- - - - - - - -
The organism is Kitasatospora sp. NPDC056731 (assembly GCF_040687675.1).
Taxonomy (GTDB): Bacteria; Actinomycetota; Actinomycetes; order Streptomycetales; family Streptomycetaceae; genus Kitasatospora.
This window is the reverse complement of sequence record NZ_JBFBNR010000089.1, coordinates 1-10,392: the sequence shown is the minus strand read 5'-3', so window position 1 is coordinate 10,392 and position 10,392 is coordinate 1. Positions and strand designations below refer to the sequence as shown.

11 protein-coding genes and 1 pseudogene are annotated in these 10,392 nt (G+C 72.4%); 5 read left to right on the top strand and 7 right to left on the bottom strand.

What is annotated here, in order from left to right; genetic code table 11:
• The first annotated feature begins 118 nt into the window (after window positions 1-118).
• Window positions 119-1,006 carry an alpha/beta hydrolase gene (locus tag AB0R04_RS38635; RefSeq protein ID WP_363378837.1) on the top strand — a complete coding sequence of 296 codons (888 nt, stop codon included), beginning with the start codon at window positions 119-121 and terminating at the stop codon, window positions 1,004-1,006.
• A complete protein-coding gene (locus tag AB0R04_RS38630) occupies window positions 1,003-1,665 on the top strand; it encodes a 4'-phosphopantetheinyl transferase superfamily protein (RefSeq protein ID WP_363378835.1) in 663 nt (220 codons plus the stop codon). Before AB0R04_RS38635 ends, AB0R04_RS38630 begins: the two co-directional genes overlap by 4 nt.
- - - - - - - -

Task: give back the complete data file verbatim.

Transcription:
The organism is Kitasatospora sp. NPDC056731 (assembly GCF_040687675.1).
Taxonomy (GTDB): Bacteria; Actinomycetota; Actinomycetes; order Streptomycetales; family Streptomycetaceae; genus Kitasatospora.
This window is the reverse complement of sequence record NZ_JBFBNR010000089.1, coordinates 1-10,392: the sequence shown is the minus strand read 5'-3', so window position 1 is coordinate 10,392 and position 10,392 is coordinate 1. Positions and strand designations below refer to the sequence as shown.

11 protein-coding genes and 1 pseudogene are annotated in these 10,392 nt (G+C 72.4%); 5 read left to right on the top strand and 7 right to left on the bottom strand.

What is annotated here, in order from left to right; genetic code table 11:
• The first annotated feature begins 118 nt into the window (after window positions 1-118).
• Window positions 119-1,006 carry an alpha/beta hydrolase gene (locus tag AB0R04_RS38635; RefSeq protein ID WP_363378837.1) on the top strand — a complete coding sequence of 296 codons (888 nt, stop codon included), beginning with the start codon at window positions 119-121 and terminating at the stop codon, window positions 1,004-1,006.
• A complete protein-coding gene (locus tag AB0R04_RS38630) occupies window positions 1,003-1,665 on the top strand; it encodes a 4'-phosphopantetheinyl transferase superfamily protein (RefSeq protein ID WP_363378835.1) in 663 nt (220 codons plus the stop codon). Before AB0R04_RS38635 ends, AB0R04_RS38630 begins: the two co-directional genes overlap by 4 nt.